All of the witches possess magic stones or wands that give them the power to levitate themselves and others. They throw powerful blasts, including lightning bolts and fire bombs. Glinda creates waves of fog and large bubbles to help transport her friends. There's talk of a past wizard who granted "good and noble" wishes.
On the dark side of things, a witch offers her sister a poison apple that painfully withers her heart. When her magic bauble breaks, the offending sis herself withers into a hag.
There are hints at spiritual connection points in Kansas, too. Oz is approached during his magic show by a wheelchair-bound girl who wants him to heal her crippled legs. And when it appears that he may die in a twister-induced balloon crash, Oz calls out to the heavens for help, saying, "Get me out of here and I'll do great things … I promise. I can change!" When his prayer is answered, he points skyward and proclaims, "Thank you. You won't regret this."
Oz is established as a serial seducer—and we do indeed see him wooing several women—a pretty assistant, Theodora and Glinda. We see him dance with them and share kisses. Evanora recounts a sensual moment. The witches' gowns display cleavage. One of them, while in the grip of a heart-withering poison, rips open her dress top revealing a corset beneath.
There are a number of tense moments in the film that could have younger viewers covering their eyes and looking for a parental arm to grab for comfort. The perilous balloon ride, for instance, features various twister-driven objects slashing through the air at the camera as Oz is buffeted and blown. Likewise, the Wicked Witch's flying baboons leap, growl and screech at audiences, attacking their targets and lofting people into the air. The Wicked Witch herself is pretty intimidating as she sneers and snarls in all her green fury. Glowing eyes in a dark forest have a similar impact when they reveal themselves to be predatory plants with sharp-toothed maws.
Two evil witches throw fireballs and lightning, destroying things around them. Glinda is captured, thrown to the ground, chained and tortured with painful hits from magical lighting blasts. Oz is bitten by tiny river fairies with sharp teeth. He's magically picked up and thrown around by the Wicked Witch. She threatens that she'll make the yellow brick road "run red with blood."
A lion charges Oz, but backs off quickly when the magician throws a smoke bomb to the ground. Witches are thrown through high windows. We see that a village has been smashed to bits by the flying baboons, and a China Girl sits in the corner of a room with shattered porcelain legs. After joining Oz's team, the tiny doll calls out, "Let's go kill ourselves a witch!" There's other talk of witches and wizards being killed.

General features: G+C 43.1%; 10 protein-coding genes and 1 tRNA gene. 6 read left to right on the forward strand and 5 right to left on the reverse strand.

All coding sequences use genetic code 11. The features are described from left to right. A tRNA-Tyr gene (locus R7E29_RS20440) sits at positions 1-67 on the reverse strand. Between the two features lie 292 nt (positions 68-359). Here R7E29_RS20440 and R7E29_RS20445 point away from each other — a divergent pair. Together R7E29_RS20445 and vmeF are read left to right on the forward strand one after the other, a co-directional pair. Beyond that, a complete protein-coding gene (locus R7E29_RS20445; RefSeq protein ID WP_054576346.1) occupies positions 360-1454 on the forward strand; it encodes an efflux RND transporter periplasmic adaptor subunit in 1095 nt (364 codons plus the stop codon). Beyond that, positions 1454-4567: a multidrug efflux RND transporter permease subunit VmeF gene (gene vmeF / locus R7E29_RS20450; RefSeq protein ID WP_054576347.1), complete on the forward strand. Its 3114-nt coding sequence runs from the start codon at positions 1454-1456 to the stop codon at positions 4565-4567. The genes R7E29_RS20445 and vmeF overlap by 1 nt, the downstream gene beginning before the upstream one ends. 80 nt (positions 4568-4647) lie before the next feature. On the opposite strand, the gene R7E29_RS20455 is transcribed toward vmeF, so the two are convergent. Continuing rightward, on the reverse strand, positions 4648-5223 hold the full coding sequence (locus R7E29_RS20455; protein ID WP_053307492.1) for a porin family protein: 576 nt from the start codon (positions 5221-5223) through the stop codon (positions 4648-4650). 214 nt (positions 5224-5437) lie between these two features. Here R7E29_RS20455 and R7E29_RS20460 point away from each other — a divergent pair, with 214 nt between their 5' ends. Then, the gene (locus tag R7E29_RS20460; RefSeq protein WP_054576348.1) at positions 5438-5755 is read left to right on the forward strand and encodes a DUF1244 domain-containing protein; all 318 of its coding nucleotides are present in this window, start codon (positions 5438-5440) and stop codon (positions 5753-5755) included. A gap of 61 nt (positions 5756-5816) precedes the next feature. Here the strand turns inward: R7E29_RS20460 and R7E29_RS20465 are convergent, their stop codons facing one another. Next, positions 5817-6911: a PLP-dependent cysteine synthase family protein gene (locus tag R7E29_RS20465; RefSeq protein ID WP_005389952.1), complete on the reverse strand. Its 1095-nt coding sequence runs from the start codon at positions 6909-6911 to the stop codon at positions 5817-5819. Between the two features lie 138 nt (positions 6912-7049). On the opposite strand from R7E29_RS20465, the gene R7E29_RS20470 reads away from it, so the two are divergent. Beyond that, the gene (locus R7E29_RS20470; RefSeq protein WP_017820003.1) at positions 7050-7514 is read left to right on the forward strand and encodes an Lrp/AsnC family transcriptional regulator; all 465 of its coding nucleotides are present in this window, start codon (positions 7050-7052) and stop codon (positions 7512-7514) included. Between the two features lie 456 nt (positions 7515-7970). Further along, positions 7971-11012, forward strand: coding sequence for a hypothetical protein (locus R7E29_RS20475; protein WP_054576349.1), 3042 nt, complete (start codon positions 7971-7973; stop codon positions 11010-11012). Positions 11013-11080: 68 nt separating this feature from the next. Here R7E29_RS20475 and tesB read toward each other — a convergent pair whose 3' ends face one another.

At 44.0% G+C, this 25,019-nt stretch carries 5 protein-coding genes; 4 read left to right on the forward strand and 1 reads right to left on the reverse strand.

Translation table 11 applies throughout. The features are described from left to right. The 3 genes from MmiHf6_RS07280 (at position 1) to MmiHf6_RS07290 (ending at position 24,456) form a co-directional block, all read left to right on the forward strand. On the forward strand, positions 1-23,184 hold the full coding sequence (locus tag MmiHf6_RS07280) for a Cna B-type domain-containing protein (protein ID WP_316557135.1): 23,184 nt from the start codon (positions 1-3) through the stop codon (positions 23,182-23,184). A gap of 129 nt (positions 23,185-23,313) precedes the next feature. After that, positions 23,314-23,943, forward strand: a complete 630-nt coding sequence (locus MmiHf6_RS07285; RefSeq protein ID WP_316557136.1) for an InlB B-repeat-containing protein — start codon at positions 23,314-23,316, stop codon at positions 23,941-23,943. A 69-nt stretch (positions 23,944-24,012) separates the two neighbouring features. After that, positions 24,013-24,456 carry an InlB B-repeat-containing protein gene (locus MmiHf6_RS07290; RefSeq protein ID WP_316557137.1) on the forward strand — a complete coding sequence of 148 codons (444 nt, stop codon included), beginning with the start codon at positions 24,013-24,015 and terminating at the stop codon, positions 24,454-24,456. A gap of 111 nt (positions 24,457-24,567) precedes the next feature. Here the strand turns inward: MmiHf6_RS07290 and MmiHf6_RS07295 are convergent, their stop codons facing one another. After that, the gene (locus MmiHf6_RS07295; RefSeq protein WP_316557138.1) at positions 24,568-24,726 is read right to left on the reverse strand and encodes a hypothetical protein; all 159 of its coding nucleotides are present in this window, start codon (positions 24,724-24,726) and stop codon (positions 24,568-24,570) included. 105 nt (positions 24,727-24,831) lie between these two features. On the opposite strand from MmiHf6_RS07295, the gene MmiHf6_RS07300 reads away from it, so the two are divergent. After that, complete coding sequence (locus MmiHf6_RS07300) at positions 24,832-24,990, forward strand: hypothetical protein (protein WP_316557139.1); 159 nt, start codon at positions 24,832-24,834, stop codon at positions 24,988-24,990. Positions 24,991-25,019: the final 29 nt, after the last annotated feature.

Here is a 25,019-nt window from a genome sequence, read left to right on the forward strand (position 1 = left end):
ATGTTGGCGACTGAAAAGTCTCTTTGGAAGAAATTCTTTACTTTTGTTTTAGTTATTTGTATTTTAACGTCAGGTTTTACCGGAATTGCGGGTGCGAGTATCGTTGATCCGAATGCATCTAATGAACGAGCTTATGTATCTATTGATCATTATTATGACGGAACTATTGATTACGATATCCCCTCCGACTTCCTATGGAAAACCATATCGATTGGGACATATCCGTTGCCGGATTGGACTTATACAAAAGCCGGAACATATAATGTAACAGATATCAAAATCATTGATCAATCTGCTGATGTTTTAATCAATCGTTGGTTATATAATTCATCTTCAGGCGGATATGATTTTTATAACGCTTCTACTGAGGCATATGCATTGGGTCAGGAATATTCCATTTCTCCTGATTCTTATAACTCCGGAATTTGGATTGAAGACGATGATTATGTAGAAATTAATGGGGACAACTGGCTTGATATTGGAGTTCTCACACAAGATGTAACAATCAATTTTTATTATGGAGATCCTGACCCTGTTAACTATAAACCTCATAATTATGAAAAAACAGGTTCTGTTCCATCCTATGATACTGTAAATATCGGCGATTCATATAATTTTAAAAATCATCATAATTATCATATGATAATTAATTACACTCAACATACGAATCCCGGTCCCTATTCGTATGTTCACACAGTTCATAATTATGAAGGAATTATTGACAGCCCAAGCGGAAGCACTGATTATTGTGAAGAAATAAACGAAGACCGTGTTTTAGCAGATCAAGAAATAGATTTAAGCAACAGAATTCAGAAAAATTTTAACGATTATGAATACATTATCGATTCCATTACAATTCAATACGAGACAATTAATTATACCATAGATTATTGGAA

As Theodora cries, her tears of jealousy burn and scar her face. In a fit of jealous rage, she smashes a mirror with her hand. Losing her temper in another scene, she hurls a fireball.
Oz is comically chased by the circus strong man. Folks are randomly whacked on the head, and there's other slapstick-style violence scattered throughout.
Crude or Profane Language
Two uses of "d‑‑n." We hear "oh my gosh" or "oh god" a couple of times.
Drug and Alcohol Content
A carny takes a swig from a bottle. When flying baboons are lured into a field of magical poppies, they're drugged to sleep (death?) by the smell of the colorful flowers.
If you look around the Web at various reviews and opines about this movie, you'll likely find plenty who will tell you that this isn't your granddad's Wizard of Oz. And they're right, of course. How could it be?
What you do find here, though, is a prequel pic packed with some of the same fantasyland, munchkiny stuff of that 1939 classic. Only in this version that famous tin man buffer has been set to work on things until the Emerald City glows with a shield-your-eyes contemporary flare.
The colors are bolder and brighter. The city's spires and ruby-crested fauna bigger. The con man "wizard" shiftier. The dark forest and flying monkeys more threatening. The witches more beautiful—and more magical. Oh my, I should mention, too, that the lions and tigers and bears in these wild woods have been largely replaced, it's said, by "ghosts, evil spirits and the undead."
That means moms and dads who fondly remember a once-a-year Judy Garland-Margaret Hamilton small-screen version of Oz should think twice or even three times before whisking their tinier tykes off on this twister-blown (and violence-prone) balloon ride. And for the older ones—the ones who've already seen, say, the musical Wicked—it may be time for a more serious talk about the intersections of fantasy and spirituality.
It's not that all of those things mean this movie is "worse" than Judy's, though. There is definite fun to be had. This latest Oz even offers answers to the original flick's gaping questions that you never thought to ask. And solid lessons are easily found in the areas of faithful friendship, choosing selflessness over selfishness, leaving behind a life of lies and finding that warmhearted goodness always trumps empty dreams of fame-filled greatness.